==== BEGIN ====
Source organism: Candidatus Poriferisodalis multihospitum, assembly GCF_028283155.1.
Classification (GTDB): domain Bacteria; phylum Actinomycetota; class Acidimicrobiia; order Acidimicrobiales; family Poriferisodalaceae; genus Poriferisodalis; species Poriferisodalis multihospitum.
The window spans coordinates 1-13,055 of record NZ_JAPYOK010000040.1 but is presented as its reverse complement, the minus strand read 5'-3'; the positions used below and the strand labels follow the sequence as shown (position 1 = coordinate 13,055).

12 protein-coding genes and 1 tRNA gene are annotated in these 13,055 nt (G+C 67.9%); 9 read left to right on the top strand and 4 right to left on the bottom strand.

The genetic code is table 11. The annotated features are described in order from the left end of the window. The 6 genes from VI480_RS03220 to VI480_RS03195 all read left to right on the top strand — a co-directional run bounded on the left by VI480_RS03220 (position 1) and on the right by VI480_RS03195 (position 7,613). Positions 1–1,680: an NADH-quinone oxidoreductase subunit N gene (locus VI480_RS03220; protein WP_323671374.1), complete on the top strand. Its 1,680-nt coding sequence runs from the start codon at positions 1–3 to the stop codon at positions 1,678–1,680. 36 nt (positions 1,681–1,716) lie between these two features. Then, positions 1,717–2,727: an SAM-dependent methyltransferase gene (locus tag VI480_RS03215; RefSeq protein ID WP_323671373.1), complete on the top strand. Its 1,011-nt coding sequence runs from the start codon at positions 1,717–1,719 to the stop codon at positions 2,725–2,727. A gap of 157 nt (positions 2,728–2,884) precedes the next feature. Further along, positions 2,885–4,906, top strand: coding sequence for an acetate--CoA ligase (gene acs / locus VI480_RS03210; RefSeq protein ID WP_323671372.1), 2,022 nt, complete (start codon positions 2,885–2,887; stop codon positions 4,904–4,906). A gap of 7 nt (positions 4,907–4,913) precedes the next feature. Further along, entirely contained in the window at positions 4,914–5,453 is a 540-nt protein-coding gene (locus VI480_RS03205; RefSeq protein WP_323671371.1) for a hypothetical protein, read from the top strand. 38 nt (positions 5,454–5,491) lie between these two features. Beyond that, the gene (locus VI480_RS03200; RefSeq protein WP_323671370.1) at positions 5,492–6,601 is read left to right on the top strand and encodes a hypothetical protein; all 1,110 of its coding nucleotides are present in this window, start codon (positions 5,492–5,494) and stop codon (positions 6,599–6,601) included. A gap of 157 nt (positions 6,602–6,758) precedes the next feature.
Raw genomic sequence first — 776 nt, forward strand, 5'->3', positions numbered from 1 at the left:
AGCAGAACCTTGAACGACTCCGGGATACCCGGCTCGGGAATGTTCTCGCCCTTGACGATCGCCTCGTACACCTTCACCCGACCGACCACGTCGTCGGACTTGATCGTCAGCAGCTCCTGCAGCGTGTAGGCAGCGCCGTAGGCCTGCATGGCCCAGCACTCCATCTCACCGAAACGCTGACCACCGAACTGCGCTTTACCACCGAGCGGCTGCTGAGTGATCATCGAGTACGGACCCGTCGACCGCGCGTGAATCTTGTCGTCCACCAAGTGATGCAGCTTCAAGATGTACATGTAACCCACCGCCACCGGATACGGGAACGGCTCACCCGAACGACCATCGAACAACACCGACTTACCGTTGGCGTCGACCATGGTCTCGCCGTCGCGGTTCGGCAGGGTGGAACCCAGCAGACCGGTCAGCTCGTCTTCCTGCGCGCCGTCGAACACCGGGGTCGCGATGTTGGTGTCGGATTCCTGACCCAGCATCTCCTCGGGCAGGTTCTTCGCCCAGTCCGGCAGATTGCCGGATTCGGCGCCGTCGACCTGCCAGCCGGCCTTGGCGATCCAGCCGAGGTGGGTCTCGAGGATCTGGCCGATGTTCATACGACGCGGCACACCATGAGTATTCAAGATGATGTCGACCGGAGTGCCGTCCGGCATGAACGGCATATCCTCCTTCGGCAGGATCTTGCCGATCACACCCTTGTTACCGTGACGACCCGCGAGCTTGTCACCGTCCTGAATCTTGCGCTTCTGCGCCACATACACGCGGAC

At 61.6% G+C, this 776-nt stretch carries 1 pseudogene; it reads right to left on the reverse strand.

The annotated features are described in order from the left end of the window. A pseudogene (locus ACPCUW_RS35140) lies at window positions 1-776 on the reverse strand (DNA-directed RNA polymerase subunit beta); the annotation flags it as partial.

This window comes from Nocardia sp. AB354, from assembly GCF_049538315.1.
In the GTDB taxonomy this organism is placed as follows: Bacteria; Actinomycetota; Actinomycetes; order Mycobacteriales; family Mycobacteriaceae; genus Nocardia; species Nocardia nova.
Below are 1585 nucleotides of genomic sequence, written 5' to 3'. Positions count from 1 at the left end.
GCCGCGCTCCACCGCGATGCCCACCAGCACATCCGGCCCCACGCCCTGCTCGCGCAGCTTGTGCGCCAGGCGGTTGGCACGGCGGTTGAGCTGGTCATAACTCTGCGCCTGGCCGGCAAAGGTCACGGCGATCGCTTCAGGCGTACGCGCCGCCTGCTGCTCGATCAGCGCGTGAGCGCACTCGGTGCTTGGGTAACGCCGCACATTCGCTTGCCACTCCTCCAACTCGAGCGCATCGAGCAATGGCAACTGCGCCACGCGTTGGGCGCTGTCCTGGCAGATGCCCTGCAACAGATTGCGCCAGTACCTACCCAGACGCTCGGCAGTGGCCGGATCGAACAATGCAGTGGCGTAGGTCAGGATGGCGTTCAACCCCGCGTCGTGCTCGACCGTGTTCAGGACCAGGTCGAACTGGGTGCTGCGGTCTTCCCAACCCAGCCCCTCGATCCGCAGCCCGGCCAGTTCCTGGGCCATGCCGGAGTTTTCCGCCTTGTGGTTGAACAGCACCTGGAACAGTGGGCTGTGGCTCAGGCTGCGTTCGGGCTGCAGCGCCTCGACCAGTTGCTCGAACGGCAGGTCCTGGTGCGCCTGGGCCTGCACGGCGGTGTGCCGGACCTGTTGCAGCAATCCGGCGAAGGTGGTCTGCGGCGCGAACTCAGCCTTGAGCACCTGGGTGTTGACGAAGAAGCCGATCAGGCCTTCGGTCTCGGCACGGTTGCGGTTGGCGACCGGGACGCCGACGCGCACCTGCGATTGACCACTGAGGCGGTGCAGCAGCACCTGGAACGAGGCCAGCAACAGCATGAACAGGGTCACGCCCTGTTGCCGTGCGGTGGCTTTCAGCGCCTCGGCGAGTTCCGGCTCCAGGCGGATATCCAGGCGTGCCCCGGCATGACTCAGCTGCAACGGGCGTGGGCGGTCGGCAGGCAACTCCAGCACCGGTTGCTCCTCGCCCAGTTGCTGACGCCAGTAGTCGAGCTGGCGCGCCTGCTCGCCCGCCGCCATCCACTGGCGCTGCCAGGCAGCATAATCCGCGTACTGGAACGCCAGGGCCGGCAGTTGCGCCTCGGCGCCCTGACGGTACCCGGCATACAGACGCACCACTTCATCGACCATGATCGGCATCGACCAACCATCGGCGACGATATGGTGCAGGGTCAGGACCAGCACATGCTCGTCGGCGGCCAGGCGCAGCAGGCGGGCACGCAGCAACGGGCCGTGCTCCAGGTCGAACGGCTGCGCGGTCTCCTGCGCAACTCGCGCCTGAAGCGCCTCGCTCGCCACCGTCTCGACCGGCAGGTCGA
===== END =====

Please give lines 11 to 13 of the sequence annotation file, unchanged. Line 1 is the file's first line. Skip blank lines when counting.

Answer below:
In the GTDB taxonomy this organism is placed as follows: Bacteria; Actinomycetota; Actinomycetes; order Mycobacteriales; family Mycobacteriaceae; genus Nocardia; species Nocardia nova.
Below are 1585 nucleotides of genomic sequence, written 5' to 3'. Positions count from 1 at the left end.
GCCGCGCTCCACCGCGATGCCCACCAGCACATCCGGCCCCACGCCCTGCTCGCGCAGCTTGTGCGCCAGGCGGTTGGCACGGCGGTTGAGCTGGTCATAACTCTGCGCCTGGCCGGCAAAGGTCACGGCGATCGCTTCAGGCGTACGCGCCGCCTGCTGCTCGATCAGCGCGTGAGCGCACTCGGTGCTTGGGTAACGCCGCACATTCGCTTGCCACTCCTCCAACTCGAGCGCATCGAGCAATGGCAACTGCGCCACGCGTTGGGCGCTGTCCTGGCAGATGCCCTGCAACAGATTGCGCCAGTACCTACCCAGACGCTCGGCAGTGGCCGGATCGAACAATGCAGTGGCGTAGGTCAGGATGGCGTTCAACCCCGCGTCGTGCTCGACCGTGTTCAGGACCAGGTCGAACTGGGTGCTGCGGTCTTCCCAACCCAGCCCCTCGATCCGCAGCCCGGCCAGTTCCTGGGCCATGCCGGAGTTTTCCGCCTTGTGGTTGAACAGCACCTGGAACAGTGGGCTGTGGCTCAGGCTGCGTTCGGGCTGCAGCGCCTCGACCAGTTGCTCGAACGGCAGGTCCTGGTGCGCCTGGGCCTGCACGGCGGTGTGCCGGACCTGTTGCAGCAATCCGGCGAAGGTGGTCTGCGGCGCGAACTCAGCCTTGAGCACCTGGGTGTTGACGAAGAAGCCGATCAGGCCTTCGGTCTCGGCACGGTTGCGGTTGGCGACCGGGACGCCGACGCGCACCTGCGATTGACCACTGAGGCGGTGCAGCAGCACCTGGAACGAGGCCAGCAACAGCATGAACAGGGTCACGCCCTGTTGCCGTGCGGTGGCTTTCAGCGCCTCGGCGAGTTCCGGCTCCAGGCGGATATCCAGGCGTGCCCCGGCATGACTCAGCTGCAACGGGCGTGGGCGGTCGGCAGGCAACTCCAGCACCGGTTGCTCCTCGCCCAGTTGCTGACGCCAGTAGTCGAGCTGGCGCGCCTGCTCGCCCGCCGCCATCCACTGGCGCTGCCAGGCAGCATAATCCGCGTACTGGAACGCCAGGGCCGGCAGTTGCGCCTCGGCGCCCTGACGGTACCCGGCATACAGACGCACCACTTCATCGACCATGATCGGCATCGACCAACCATCGGCGACGATATGGTGCAGGGTCAGGACCAGCACATGCTCGTCGGCGGCCAGGCGCAGCAGGCGGGCACGCAGCAACGGGCCGTGCTCCAGGTCGAACGGCTGCGCGGTCTCCTGCGCAACTCGCGCCTGAAGCGCCTCGCTCGCCACCGTCTCGACCGGCAGGTCGA